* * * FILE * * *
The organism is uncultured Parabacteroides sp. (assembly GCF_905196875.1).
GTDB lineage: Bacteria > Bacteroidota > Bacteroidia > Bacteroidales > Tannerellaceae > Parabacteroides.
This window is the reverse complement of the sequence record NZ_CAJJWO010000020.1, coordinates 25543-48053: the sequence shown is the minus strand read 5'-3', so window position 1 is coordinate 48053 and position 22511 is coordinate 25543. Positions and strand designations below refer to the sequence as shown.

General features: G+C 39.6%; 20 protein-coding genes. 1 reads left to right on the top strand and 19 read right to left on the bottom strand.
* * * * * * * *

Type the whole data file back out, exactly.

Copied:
The organism is uncultured Parabacteroides sp. (assembly GCF_905196875.1).
GTDB lineage: Bacteria > Bacteroidota > Bacteroidia > Bacteroidales > Tannerellaceae > Parabacteroides.
This window is the reverse complement of the sequence record NZ_CAJJWO010000020.1, coordinates 25543-48053: the sequence shown is the minus strand read 5'-3', so window position 1 is coordinate 48053 and position 22511 is coordinate 25543. Positions and strand designations below refer to the sequence as shown.

General features: G+C 39.6%; 20 protein-coding genes. 1 reads left to right on the top strand and 19 read right to left on the bottom strand.